skip to Main Content

Best Practices


We’re now in Round 2 of ProjectU (and there were even some who piloted this before Round 1 began), so we have a few veterans who have followed the plan, achieved results, and have advice to share.  (BIG thanks to everyone for the great advice!) For those of you who are just getting started, this is what they want you to know:

Be open minded with the plan and patient with yourself.  The standard American diet that most people follow and what we’ve all been taught is “healthy” really isn’t  healthy at all.  If you come from the school of healthy whole grains, reduced fat everything, and 100 calorie snack packs of processed food, this is going to be quite an adjustment.  You won’t know everything or switch over perfectly overnight and that’s okay.  Relax.  You’ll get there.

Trust the process.  Trust the numbers.  Try it for 2-3 weeks and if you aren’t getting the results you want/don’t feel the way you think you should, contact Jeremy to tweak.  But give it a good, honest effort before you worry.  (and be sure to have before/after photos so he can advise you appropriately)

The beginning is difficult…and that’s okay.  You’re likely withdrawing from all sorts of stuff and you’ll probably feel bad…most of us did.  Push through and you’ll be fine in a week or so.

PLAN!  Plan all of the things: meals for the week and your food for the day.  For the week, lots of us do meal prep on the weekend so good food options are available all week without much additional effort.  (And yes, you do have time to feed yourself healthy foods)  For the day ahead, log what you plan to eat into MFP the day before so you can see what you need and make your numbers work when you aren’t in the heat of the moment, tired, or hungry.  Furthermore, plan when you’ll eat throughout the day.  Hit big protein numbers for breakfast so you aren’t forcing down shakes and chicken breasts before bed.

Clear out your kitchen of “bad” stuff before you start.  On this plan, nothing is off limits, but if you have things in your house that you think you will eat excessively or in a way that doesn’t fit with your macros, get rid of it.  And don’t make too many exceptions for your kids either.  Healthy food is healthy food, no matter what your age.  They’ll live without juice boxes and sugary cereals…promise.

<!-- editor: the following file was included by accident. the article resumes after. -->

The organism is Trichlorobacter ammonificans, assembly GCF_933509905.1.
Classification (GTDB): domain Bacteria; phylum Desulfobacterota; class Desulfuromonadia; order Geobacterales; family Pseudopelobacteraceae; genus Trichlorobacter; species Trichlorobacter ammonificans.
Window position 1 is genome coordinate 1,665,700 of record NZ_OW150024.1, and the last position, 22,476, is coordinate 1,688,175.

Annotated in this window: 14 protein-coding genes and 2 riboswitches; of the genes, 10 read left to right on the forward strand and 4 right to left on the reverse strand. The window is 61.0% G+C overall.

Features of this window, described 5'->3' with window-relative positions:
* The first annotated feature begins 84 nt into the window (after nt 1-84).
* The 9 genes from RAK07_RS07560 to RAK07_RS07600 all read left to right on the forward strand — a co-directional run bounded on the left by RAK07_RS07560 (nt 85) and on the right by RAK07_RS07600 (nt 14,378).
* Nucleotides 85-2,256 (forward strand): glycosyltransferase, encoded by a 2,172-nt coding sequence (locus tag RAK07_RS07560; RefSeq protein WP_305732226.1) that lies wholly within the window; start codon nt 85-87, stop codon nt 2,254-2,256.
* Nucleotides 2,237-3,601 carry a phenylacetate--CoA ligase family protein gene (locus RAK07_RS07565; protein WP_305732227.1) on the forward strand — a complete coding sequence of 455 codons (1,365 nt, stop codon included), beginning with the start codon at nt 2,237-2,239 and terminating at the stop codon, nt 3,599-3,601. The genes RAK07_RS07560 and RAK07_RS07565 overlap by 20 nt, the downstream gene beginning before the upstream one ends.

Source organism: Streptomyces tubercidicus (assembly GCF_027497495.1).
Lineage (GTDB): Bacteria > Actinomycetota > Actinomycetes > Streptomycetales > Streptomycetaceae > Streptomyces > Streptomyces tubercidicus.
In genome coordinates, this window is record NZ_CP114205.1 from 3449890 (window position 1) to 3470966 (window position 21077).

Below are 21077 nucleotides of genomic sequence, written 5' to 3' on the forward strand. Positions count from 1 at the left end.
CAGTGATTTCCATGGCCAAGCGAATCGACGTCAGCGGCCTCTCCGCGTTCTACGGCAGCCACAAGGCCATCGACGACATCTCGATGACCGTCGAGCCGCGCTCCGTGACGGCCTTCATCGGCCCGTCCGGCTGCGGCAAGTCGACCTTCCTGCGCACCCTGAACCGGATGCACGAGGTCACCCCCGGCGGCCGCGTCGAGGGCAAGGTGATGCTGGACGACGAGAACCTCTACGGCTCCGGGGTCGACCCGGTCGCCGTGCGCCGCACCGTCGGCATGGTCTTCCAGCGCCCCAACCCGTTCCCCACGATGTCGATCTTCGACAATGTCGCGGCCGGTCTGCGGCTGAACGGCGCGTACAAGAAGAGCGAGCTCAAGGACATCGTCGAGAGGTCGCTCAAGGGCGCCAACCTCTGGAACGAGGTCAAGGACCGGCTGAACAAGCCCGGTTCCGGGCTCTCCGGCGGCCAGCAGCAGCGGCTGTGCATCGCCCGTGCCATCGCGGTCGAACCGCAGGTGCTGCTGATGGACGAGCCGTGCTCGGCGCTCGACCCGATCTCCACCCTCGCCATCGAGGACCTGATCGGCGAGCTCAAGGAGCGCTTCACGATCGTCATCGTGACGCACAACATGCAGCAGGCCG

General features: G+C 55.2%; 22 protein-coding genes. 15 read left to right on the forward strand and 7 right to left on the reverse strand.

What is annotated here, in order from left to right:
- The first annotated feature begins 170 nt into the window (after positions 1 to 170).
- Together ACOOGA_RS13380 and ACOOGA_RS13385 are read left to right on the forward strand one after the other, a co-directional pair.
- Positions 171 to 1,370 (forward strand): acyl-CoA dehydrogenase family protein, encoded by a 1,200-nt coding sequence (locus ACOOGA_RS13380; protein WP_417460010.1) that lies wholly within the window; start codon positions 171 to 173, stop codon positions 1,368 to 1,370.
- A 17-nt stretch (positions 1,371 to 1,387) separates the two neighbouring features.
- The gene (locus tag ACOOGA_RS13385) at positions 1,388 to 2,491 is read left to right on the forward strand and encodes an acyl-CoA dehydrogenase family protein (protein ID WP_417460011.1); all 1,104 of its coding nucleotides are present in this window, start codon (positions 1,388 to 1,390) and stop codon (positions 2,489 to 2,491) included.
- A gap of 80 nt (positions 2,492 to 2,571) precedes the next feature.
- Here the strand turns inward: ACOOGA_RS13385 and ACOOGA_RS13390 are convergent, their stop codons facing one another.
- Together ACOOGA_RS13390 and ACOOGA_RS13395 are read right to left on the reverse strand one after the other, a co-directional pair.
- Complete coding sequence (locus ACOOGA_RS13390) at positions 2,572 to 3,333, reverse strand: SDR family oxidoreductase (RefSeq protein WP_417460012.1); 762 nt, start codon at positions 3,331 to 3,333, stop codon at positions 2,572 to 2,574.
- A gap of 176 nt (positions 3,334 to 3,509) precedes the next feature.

Ditch (or at least limit) the scale.  Weigh in no more than 1/wk, and truthfully, progress pictures and the way your pants fit are better measurements than the scale could ever be.  But for the love of everything, don’t weigh in every day.

Grab some friends.  Be sure you have a small accountability group.  That support is crucial.  Share progress, recipes, struggles, concerns, questions, and encouragement.

You won’t be perfect, but you’ll still get results.  If you have a bad day or two, accept it, move on, and do better.  Don’t turn a bad meal into a bad week.

Enjoy your refeeds!  They are essential to keeping your hormones (and your attitude!) in check.  Don’t skip or feel guilty about them.  (if you have more than 50 lbs to lose, Jeremy recommends doing them every other week instead of every week…but whatever frequency is recommended, just be sure you’re doing them)

You’ll learn to eat for function, not simply for pleasure.  It makes food YOUR tool instead of you being controlled by your food.  Some days you won’t want to eat everything you need.  Other days, you may be hungry.  Stick with your numbers .

Take good notes.  Listen to your body (except in the first couple of weeks…that’s the carb flu talking).  How do you feel?  How are you sleeping?  Where are your energy levels?  How do your clothes fit?  There are lots of ways to measure success and many tweaks you may want to make along the way, but you can’t do that if you aren’t a good student of the process and aren’t aware of how your body is responding to the different phases of it.  Take front, back and side pictures.  Take arm, chest, waist, hip and thigh measurements.

Get outside and play!  Yes, there are some exercise suggestions that have been added because people asked for them, but this isn’t an exercise and healthy eating challenge.  These eight weeks are for you to improve your relationship with food.  If you’re in the gym, great!  Keep it up!  But if you aren’t, that’s okay too.  You’ll still benefit greatly from this program.  Start small.  Walk, hike, play with your kids or your dogs or your friends outside.  It’s as good for your mind as this food is for your body.

You CAN do this!  It’s a little wild.  It’s completely counter-cultural.  But it also works.  You can be successful and you aren’t alone in this.  As a matter of fact, you’re walking this road with a couple thousand people.  🙂

Love yourself!  Make your health and wellness a priority for these eight weeks.  Don’t apologize for it.  This will better many other aspects of your life in ways you don’t quite anticipate yet.

Leave a Reply

Your email address will not be published.

Back To Top